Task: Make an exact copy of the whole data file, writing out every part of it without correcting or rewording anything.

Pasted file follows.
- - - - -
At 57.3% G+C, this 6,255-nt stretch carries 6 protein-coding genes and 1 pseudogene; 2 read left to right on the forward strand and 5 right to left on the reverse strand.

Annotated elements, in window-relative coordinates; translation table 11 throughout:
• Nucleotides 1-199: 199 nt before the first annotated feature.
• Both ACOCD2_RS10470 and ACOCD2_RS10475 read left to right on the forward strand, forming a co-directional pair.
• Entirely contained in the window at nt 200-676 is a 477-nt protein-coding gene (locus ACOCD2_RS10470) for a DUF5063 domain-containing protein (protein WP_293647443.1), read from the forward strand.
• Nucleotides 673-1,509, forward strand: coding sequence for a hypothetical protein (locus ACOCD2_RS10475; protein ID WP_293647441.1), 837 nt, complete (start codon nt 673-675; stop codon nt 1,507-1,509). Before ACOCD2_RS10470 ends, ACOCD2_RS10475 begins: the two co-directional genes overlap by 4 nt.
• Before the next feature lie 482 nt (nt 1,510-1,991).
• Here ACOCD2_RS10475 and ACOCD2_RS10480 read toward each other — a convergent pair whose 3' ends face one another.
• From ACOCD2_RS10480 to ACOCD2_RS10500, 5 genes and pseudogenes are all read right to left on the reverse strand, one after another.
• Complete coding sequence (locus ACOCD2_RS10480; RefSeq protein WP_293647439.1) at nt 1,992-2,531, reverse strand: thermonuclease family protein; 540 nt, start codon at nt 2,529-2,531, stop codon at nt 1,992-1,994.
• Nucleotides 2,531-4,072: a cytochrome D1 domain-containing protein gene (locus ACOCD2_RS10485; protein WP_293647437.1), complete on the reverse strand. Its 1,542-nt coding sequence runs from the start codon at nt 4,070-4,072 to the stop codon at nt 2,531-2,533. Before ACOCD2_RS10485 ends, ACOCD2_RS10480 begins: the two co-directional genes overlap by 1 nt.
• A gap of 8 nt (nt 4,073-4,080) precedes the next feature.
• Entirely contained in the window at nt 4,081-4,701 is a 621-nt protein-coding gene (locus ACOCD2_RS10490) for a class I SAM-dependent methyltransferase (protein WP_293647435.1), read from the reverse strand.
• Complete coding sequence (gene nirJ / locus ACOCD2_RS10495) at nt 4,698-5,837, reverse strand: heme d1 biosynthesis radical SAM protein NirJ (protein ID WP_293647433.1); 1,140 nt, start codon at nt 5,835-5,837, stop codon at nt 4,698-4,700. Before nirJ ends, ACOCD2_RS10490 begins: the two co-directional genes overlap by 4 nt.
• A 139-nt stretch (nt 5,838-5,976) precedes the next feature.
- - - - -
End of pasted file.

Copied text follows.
At 57.3% G+C, this 6,255-nt stretch carries 6 protein-coding genes and 1 pseudogene; 2 read left to right on the forward strand and 5 right to left on the reverse strand.

Annotated elements, in window-relative coordinates; translation table 11 throughout:
• Nucleotides 1-199: 199 nt before the first annotated feature.
• Both ACOCD2_RS10470 and ACOCD2_RS10475 read left to right on the forward strand, forming a co-directional pair.
• Entirely contained in the window at nt 200-676 is a 477-nt protein-coding gene (locus ACOCD2_RS10470) for a DUF5063 domain-containing protein (protein WP_293647443.1), read from the forward strand.
• Nucleotides 673-1,509, forward strand: coding sequence for a hypothetical protein (locus ACOCD2_RS10475; protein ID WP_293647441.1), 837 nt, complete (start codon nt 673-675; stop codon nt 1,507-1,509). Before ACOCD2_RS10470 ends, ACOCD2_RS10475 begins: the two co-directional genes overlap by 4 nt.
• Before the next feature lie 482 nt (nt 1,510-1,991).
• Here ACOCD2_RS10475 and ACOCD2_RS10480 read toward each other — a convergent pair whose 3' ends face one another.
• From ACOCD2_RS10480 to ACOCD2_RS10500, 5 genes and pseudogenes are all read right to left on the reverse strand, one after another.
• Complete coding sequence (locus ACOCD2_RS10480; RefSeq protein WP_293647439.1) at nt 1,992-2,531, reverse strand: thermonuclease family protein; 540 nt, start codon at nt 2,529-2,531, stop codon at nt 1,992-1,994.
• Nucleotides 2,531-4,072: a cytochrome D1 domain-containing protein gene (locus ACOCD2_RS10485; protein WP_293647437.1), complete on the reverse strand. Its 1,542-nt coding sequence runs from the start codon at nt 4,070-4,072 to the stop codon at nt 2,531-2,533. Before ACOCD2_RS10485 ends, ACOCD2_RS10480 begins: the two co-directional genes overlap by 1 nt.
• A gap of 8 nt (nt 4,073-4,080) precedes the next feature.
• Entirely contained in the window at nt 4,081-4,701 is a 621-nt protein-coding gene (locus ACOCD2_RS10490) for a class I SAM-dependent methyltransferase (protein WP_293647435.1), read from the reverse strand.
• Complete coding sequence (gene nirJ / locus ACOCD2_RS10495) at nt 4,698-5,837, reverse strand: heme d1 biosynthesis radical SAM protein NirJ (protein ID WP_293647433.1); 1,140 nt, start codon at nt 5,835-5,837, stop codon at nt 4,698-4,700. Before nirJ ends, ACOCD2_RS10490 begins: the two co-directional genes overlap by 4 nt.
• A 139-nt stretch (nt 5,838-5,976) precedes the next feature.